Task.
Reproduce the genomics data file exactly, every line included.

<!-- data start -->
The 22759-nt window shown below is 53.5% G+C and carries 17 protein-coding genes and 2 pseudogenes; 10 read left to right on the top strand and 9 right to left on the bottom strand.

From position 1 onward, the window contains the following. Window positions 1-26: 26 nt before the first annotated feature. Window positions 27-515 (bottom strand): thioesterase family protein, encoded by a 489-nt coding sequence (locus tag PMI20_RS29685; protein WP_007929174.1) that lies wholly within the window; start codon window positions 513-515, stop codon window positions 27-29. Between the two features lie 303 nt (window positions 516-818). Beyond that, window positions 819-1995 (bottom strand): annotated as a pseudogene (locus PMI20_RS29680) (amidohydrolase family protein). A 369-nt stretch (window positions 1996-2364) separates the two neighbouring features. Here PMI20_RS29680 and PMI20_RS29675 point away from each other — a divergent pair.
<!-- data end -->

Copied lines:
The 22759-nt window shown below is 53.5% G+C and carries 17 protein-coding genes and 2 pseudogenes; 10 read left to right on the top strand and 9 right to left on the bottom strand.

From position 1 onward, the window contains the following. Window positions 1-26: 26 nt before the first annotated feature. Window positions 27-515 (bottom strand): thioesterase family protein, encoded by a 489-nt coding sequence (locus tag PMI20_RS29685; protein WP_007929174.1) that lies wholly within the window; start codon window positions 513-515, stop codon window positions 27-29. Between the two features lie 303 nt (window positions 516-818). Beyond that, window positions 819-1995 (bottom strand): annotated as a pseudogene (locus PMI20_RS29680) (amidohydrolase family protein). A 369-nt stretch (window positions 1996-2364) separates the two neighbouring features. Here PMI20_RS29680 and PMI20_RS29675 point away from each other — a divergent pair.